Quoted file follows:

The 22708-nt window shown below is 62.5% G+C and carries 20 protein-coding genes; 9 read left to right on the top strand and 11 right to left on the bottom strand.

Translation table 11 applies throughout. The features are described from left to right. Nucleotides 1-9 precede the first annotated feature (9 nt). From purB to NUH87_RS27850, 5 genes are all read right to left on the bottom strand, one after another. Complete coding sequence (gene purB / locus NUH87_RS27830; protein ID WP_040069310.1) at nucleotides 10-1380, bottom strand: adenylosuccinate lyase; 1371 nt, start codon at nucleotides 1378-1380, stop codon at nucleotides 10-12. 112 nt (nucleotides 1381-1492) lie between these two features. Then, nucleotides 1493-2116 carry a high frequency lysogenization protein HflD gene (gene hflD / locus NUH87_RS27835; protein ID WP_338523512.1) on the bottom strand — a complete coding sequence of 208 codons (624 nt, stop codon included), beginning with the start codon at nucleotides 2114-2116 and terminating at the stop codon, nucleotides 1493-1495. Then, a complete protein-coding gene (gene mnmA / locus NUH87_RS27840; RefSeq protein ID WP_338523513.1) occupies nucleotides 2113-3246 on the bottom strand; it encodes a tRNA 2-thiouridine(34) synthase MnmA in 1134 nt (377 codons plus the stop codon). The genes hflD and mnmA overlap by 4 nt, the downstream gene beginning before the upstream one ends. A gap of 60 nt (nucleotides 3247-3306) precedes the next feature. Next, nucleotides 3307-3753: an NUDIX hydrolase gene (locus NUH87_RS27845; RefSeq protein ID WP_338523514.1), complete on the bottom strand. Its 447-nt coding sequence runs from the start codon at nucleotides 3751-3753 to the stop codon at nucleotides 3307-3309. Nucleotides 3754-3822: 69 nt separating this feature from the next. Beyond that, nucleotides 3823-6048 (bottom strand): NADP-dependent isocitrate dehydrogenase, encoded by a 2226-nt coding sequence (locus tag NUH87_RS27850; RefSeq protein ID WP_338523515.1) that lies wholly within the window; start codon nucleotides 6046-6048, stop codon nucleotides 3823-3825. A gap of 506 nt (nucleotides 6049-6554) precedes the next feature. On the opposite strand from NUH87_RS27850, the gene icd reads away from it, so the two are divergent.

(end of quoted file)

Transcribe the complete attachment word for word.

The 22708-nt window shown below is 62.5% G+C and carries 20 protein-coding genes; 9 read left to right on the top strand and 11 right to left on the bottom strand.

Translation table 11 applies throughout. The features are described from left to right. Nucleotides 1-9 precede the first annotated feature (9 nt). From purB to NUH87_RS27850, 5 genes are all read right to left on the bottom strand, one after another. Complete coding sequence (gene purB / locus NUH87_RS27830; protein ID WP_040069310.1) at nucleotides 10-1380, bottom strand: adenylosuccinate lyase; 1371 nt, start codon at nucleotides 1378-1380, stop codon at nucleotides 10-12. 112 nt (nucleotides 1381-1492) lie between these two features. Then, nucleotides 1493-2116 carry a high frequency lysogenization protein HflD gene (gene hflD / locus NUH87_RS27835; protein ID WP_338523512.1) on the bottom strand — a complete coding sequence of 208 codons (624 nt, stop codon included), beginning with the start codon at nucleotides 2114-2116 and terminating at the stop codon, nucleotides 1493-1495. Then, a complete protein-coding gene (gene mnmA / locus NUH87_RS27840; RefSeq protein ID WP_338523513.1) occupies nucleotides 2113-3246 on the bottom strand; it encodes a tRNA 2-thiouridine(34) synthase MnmA in 1134 nt (377 codons plus the stop codon). The genes hflD and mnmA overlap by 4 nt, the downstream gene beginning before the upstream one ends. A gap of 60 nt (nucleotides 3247-3306) precedes the next feature. Next, nucleotides 3307-3753: an NUDIX hydrolase gene (locus NUH87_RS27845; RefSeq protein ID WP_338523514.1), complete on the bottom strand. Its 447-nt coding sequence runs from the start codon at nucleotides 3751-3753 to the stop codon at nucleotides 3307-3309. Nucleotides 3754-3822: 69 nt separating this feature from the next. Beyond that, nucleotides 3823-6048 (bottom strand): NADP-dependent isocitrate dehydrogenase, encoded by a 2226-nt coding sequence (locus tag NUH87_RS27850; RefSeq protein ID WP_338523515.1) that lies wholly within the window; start codon nucleotides 6046-6048, stop codon nucleotides 3823-3825. A gap of 506 nt (nucleotides 6049-6554) precedes the next feature. On the opposite strand from NUH87_RS27850, the gene icd reads away from it, so the two are divergent.